• Certificate of National Service, 2001, Senior Corps of RSVP
  • Certificate of Appreciation, 2002, by Central Texas Senior Ministries, for participation in the Legacies writing contest
  • Nomination for induction into Marquis Who's Who 2004, March 2003
Hobbies and Interests

My interests and hobbies include singing, listening to classical piano, jazz, and sacred music, reading,creative writing, playing bridge and television, sports, using the computer, genealogy, and interacting with people.

Personal Life

Miss Virgie Lee Tucker married me on December 31, 1947. We had no children. Our divorce was granted on January 22, 1974. I have foster children whom I love dearly.

At this writing, I live alone at 946 South Bateman, Fairfield, Texas. I am busily enjoying my retirement, and continuing my writing, which includes the writing of a history of the Hunters and Titus's, (See How Far We Have Come!), in which I discuss the beginnings of the families and summarize their accomplishments. The Complete Poems of Wilbur Thirkield Titus is being compiled, and a collection of my love poems, From The Depths of My Heart, is nearing completion.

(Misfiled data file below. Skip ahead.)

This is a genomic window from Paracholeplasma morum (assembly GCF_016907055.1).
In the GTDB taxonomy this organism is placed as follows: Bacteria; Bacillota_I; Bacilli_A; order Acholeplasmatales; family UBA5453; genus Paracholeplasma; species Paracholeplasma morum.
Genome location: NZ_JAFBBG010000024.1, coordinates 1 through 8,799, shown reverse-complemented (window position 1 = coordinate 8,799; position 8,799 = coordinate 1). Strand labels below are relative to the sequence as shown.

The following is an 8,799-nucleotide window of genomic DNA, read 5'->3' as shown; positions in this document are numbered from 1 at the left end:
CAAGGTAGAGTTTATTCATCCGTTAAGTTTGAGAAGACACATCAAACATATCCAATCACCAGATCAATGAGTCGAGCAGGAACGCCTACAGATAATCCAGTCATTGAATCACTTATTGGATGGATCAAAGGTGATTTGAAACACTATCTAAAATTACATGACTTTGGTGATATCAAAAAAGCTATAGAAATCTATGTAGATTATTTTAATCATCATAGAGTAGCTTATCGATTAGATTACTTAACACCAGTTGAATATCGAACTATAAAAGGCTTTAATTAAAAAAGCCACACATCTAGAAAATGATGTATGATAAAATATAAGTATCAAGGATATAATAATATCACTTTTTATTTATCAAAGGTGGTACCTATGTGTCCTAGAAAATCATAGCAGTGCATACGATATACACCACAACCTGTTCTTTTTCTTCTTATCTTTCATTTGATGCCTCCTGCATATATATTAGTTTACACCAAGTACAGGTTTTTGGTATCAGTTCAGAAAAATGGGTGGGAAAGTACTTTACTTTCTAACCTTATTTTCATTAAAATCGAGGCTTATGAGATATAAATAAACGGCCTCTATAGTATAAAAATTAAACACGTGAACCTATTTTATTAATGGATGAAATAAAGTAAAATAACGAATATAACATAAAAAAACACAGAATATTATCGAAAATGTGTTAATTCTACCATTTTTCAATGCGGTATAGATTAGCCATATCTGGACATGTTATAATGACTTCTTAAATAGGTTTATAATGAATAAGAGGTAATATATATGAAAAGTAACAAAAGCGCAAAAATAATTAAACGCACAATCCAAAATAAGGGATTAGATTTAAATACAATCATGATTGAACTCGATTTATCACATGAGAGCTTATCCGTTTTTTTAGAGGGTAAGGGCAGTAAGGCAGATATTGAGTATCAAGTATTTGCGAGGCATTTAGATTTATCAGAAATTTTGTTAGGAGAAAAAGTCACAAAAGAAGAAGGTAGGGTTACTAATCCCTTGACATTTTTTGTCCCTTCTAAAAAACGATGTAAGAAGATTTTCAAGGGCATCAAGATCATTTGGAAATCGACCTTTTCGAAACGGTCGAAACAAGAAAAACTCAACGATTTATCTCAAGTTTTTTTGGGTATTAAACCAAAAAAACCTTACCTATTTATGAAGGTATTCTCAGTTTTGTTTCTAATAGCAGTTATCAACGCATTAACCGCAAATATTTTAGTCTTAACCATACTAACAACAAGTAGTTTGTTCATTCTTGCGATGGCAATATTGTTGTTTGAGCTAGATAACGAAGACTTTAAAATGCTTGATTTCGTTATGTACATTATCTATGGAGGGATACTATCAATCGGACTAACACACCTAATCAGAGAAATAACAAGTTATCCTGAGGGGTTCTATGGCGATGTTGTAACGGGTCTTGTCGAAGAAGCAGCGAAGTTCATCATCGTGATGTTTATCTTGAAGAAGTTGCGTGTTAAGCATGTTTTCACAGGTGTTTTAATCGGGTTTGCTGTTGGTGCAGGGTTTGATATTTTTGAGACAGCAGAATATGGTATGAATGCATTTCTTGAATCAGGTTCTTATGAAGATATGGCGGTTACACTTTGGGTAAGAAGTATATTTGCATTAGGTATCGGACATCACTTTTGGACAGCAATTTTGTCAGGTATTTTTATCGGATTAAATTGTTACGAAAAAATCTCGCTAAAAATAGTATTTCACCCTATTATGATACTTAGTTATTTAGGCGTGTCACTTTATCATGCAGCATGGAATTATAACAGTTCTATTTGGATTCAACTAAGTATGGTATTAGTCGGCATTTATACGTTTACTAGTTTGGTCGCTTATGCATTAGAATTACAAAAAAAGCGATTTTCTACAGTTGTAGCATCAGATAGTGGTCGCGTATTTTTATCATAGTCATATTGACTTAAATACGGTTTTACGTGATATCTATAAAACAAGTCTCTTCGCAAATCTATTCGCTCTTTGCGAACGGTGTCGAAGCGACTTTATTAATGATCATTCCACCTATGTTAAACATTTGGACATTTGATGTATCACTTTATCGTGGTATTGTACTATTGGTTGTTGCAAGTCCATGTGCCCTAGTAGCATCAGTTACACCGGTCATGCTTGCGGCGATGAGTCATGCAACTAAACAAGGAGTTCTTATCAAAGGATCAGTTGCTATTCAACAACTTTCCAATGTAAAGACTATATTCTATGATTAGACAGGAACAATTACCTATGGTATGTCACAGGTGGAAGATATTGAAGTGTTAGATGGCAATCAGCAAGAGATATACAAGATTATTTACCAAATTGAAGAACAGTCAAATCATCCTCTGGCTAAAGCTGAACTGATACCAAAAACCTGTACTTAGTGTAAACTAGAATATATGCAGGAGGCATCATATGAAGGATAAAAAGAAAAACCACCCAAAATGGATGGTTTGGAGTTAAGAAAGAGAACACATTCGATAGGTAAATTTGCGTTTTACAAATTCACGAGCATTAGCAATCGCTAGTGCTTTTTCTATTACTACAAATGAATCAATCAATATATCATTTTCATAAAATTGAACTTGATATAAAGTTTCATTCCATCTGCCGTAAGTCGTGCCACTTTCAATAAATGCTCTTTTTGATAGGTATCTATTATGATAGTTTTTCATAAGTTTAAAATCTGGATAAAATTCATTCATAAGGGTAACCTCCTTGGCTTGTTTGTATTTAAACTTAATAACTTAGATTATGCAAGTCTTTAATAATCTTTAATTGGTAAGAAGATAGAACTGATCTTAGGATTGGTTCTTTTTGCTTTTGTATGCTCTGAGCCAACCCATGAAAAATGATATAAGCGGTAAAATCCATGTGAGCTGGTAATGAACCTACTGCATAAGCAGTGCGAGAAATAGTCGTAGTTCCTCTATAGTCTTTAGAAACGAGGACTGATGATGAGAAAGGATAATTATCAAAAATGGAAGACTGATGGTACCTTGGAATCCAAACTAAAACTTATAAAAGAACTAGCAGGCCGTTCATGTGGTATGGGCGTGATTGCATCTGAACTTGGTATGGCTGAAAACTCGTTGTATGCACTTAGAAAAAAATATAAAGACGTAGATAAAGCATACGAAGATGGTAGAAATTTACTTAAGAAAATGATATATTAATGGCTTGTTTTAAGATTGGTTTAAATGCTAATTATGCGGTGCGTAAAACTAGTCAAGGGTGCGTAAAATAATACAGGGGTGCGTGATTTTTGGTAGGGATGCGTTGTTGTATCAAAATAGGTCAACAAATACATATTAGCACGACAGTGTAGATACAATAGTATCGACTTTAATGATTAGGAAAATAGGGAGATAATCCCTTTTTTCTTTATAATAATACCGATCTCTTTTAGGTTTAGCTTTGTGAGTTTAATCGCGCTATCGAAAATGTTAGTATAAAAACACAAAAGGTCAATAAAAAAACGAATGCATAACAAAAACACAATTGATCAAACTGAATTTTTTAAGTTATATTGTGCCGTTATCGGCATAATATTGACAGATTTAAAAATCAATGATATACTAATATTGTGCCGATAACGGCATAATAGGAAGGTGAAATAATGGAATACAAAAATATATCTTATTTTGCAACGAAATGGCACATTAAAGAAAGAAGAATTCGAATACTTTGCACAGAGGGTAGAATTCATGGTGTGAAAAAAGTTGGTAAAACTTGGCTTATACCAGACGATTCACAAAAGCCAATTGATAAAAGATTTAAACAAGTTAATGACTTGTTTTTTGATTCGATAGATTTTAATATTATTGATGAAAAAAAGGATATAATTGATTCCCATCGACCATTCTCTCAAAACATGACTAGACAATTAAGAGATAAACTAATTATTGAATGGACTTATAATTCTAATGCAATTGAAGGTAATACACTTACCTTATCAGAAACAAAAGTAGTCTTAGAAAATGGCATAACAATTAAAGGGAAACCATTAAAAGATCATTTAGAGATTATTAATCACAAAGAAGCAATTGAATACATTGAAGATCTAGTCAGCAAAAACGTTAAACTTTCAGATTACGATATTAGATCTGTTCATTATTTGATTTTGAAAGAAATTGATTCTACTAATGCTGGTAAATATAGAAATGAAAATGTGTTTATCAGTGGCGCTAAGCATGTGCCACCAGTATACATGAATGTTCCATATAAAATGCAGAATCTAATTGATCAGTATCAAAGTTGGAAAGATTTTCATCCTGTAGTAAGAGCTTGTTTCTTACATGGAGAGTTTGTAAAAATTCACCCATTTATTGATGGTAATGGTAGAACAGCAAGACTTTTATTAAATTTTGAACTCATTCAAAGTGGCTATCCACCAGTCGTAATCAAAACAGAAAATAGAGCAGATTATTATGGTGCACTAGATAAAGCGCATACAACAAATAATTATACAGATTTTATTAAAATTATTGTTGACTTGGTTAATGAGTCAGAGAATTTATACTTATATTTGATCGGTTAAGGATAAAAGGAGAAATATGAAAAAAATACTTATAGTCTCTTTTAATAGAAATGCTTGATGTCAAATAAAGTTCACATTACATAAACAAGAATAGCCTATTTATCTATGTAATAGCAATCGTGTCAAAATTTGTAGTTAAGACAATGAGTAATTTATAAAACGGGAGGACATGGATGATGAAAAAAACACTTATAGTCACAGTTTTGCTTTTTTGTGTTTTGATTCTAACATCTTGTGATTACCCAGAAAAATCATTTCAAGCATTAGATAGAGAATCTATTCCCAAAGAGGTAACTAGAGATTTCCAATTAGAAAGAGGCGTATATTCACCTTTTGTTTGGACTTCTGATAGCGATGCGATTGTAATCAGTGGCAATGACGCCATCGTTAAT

I am enjoying the adoration of my foster children, the blessings of God, the benefits of freedom, and the respect of friends. I am content, and I shall ..."Live until I die!"

By Wilbur T. Titus
August 14,2003


Bill Titus loved recording his family's historical background and until his recent  death in June 2012, he lived up to his faithful motto.....I shall "Live until I die". He left tons of historical documentation and memorabilia that attests to the firm roots that the Titus family planted in Freestone County, Texas.


Loreta and  Louie T. Phillips

His sister Loreta Earnestine Titus-Phillips was in harmony with her older brothers' mindset on cherishing family history and roots. Her efforts to save it are recorded below in a quote from her cousin Odis Rich in "A Tribute to Loreta Titus-Phillips" which was presented during the Hunter and Titus family reunion, on July, 26, 2003, Fairfield, Texas. It reads:

"Ladies and gentlemen, family and friends, 

In order to fully understand and appreciate the significance of the next acknowledgment, I must first give you some background.